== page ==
It is easy to see the initial implications of such a device. If terrorists or unscrupulous individuals were able to use spoofing to their advantage, drones would likely be rendered nearly useless, like blind airline pilots trying to make a landing. Worse yet, with adept maneuvering they could be used as blunt weapons, flying into aircraft and buildings on the ground. 

However, spoofing has limited effectiveness on U.S. military drones deployed overseas. Whereas your average American uses a free-form GPS system, the U.S. military uses a complex system of encryption to protect its drones. Thus it is unlikely that any terrorist group or criminal organization could get their hands on enough resources to successfully spoof those systems. 

Individual governments, on the other hand, do have the resources to take down a U.S. military drone in the right circumstances, and it is believed that Iran used a large array of spoofing signals to capture a Sentinel stealth drone on Dec. 4, 2011. If a country puts enough resources into it, even the most advanced drones in the world can be rendered useless by spoofing.

Drones employed by the highest echelons of the U.S. military and the CIA overseas are one thing, but those are not the only drones used in the US. Around 10 drones fly from Corpus Christi along the U.S.-Mexico border year-round, operated by the U.S. Customs and Border Protection agency. According to Humphreys, they probably do not employ the GPS encryption system used by their cousins overseas.  As a result, they’re open targets for spoofing.

Spoofing devices are not easy to make; the one used by UT took three Ph.D.s three years and $1,000 to build. But it’s getting easier. Through software-defined radio, Humphreys says that the difficulties in creating a spoofing device will become “a coding issue, not a radio issue.” As the technology spreads, it will be less about technical pitfalls than an individual coder’s ability to work the system.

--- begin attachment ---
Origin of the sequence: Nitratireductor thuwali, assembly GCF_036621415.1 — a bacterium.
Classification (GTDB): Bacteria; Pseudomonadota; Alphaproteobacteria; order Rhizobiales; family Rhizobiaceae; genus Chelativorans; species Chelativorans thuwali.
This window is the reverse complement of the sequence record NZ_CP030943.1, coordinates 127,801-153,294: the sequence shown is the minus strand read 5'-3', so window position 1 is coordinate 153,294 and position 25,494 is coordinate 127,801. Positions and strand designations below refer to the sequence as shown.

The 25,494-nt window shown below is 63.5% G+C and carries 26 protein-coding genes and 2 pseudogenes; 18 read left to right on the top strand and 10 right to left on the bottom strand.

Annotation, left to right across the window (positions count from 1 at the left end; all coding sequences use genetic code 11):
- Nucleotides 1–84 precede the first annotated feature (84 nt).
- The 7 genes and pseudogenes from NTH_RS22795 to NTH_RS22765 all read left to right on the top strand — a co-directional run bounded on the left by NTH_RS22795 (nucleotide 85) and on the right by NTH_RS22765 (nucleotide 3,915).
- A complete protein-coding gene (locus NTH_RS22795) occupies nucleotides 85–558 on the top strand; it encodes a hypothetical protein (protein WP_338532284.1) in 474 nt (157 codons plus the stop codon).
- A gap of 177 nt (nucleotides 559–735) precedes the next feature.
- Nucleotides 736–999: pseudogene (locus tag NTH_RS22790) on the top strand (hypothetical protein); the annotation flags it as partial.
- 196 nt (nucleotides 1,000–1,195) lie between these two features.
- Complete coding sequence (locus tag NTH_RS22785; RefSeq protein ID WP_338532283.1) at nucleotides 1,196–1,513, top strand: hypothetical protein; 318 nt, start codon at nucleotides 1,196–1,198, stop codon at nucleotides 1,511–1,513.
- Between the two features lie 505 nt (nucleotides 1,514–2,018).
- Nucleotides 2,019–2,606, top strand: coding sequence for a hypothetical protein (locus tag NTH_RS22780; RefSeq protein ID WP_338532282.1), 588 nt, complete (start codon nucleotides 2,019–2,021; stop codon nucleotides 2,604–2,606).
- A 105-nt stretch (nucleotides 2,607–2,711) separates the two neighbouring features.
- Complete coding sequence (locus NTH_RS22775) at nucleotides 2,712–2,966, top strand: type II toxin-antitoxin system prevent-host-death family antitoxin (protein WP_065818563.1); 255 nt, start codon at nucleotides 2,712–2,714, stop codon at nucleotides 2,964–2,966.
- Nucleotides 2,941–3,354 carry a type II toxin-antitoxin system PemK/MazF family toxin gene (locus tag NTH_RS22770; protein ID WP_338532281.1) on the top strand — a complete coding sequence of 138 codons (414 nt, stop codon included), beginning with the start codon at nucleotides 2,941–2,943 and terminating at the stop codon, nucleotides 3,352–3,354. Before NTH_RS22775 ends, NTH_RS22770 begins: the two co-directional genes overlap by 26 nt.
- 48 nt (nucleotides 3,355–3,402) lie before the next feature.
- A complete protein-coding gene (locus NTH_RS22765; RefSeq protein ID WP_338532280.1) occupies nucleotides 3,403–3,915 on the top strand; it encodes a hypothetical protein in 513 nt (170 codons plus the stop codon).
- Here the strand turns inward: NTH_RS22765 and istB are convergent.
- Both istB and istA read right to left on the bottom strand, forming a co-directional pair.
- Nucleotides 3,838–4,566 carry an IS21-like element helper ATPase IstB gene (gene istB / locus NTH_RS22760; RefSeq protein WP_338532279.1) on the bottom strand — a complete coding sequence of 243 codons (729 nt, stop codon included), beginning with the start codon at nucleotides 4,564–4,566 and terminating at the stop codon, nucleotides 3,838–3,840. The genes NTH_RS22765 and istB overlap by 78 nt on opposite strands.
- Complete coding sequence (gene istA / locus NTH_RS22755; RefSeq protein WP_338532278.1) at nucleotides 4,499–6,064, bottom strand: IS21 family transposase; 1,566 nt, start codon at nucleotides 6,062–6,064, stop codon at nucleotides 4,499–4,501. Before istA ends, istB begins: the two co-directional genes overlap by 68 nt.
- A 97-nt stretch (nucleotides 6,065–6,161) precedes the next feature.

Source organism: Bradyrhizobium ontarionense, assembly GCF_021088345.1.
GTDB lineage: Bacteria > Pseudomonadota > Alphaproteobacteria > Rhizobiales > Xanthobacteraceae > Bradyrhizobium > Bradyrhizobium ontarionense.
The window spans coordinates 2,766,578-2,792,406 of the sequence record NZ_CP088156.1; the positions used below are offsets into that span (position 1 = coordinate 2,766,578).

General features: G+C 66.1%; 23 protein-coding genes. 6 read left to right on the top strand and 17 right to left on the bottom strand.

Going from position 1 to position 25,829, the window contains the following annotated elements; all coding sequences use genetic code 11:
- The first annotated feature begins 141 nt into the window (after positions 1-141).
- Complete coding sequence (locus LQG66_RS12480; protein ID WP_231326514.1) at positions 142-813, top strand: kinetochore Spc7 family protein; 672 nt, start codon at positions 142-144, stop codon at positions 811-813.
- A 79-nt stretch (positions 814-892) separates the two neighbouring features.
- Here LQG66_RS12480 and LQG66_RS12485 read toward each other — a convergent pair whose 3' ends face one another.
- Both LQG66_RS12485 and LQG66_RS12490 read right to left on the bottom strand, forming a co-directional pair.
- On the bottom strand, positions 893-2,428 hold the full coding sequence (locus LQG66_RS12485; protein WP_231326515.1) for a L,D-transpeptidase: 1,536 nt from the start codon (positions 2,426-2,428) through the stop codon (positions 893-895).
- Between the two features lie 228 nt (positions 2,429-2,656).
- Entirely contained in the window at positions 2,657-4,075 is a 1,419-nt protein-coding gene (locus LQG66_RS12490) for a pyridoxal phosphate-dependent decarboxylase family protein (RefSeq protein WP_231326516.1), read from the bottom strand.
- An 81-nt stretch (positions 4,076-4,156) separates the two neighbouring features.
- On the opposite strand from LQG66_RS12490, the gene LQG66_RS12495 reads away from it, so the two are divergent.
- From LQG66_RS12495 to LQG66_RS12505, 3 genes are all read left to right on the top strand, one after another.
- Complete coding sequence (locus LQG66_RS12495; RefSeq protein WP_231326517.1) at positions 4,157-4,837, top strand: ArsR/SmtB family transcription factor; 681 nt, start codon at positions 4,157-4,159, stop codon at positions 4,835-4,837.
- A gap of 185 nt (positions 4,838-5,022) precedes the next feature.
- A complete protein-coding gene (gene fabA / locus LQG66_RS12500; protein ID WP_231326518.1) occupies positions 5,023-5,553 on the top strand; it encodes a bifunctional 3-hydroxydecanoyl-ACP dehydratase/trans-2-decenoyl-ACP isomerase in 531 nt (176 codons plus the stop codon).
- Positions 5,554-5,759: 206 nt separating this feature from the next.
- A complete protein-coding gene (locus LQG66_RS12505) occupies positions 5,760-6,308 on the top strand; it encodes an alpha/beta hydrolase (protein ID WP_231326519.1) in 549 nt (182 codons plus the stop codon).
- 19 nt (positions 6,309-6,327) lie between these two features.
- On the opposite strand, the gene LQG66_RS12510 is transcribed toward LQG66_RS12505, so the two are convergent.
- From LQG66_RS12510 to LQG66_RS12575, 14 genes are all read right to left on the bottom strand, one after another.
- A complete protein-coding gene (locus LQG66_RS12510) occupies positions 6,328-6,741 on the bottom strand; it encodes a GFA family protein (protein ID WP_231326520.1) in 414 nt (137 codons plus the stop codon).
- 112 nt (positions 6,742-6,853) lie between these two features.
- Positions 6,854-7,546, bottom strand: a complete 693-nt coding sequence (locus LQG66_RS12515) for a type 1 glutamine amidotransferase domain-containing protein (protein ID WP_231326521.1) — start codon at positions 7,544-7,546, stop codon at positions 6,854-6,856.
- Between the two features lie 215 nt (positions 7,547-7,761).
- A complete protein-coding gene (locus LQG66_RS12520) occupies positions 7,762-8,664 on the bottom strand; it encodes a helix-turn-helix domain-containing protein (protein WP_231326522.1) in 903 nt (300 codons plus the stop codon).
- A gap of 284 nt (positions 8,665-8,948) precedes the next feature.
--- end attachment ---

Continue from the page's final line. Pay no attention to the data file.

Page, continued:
At the moment, however, the U.S. drone program is state-of-the-art, and its issues are moral rather than technical. As the United Nations investigates the legality and civilian casualties incurred by drone strikes, and a previously classified Justice Department memo detailing the U.S. government’s defense of the drone program was leaked to the public, it seems like the drone program is becoming as much of a problem as it is an asset. Though drones might seem like the weapons of the future, we need to consider seriously whether their benefits outweigh their moral, legal and technical hurdles.

Nicholson is an archaeology freshman from San Antonio. 

Paul Theobald served in the Navy as an electronics technician from 2004 to 2009.

Photo Credit: Carlo Nasisse | Daily Texan Staff

There is constant, contentious debate in politics, especially these days. But even our politicians agree that our national debt is a problem that needs fixing. Today, it is somewhere around $15.8 trillion and climbing, according to usdebtclock.org. There are many contributing factors to the debt, but the U.S. military’s endeavors in the past decade have contributed a significant amount.

War is neither free nor inexpensive, and reimbursement is not guaranteed to nations who wage it. Over the past 11 years, the U.S. military has incurred costs from war that this country has yet to pay. Instead of raising taxes or cutting spending to pay for military action, we cut taxes and borrowed more money. These fiscally unsound practices are reflected in our multi-trillion dollar debt.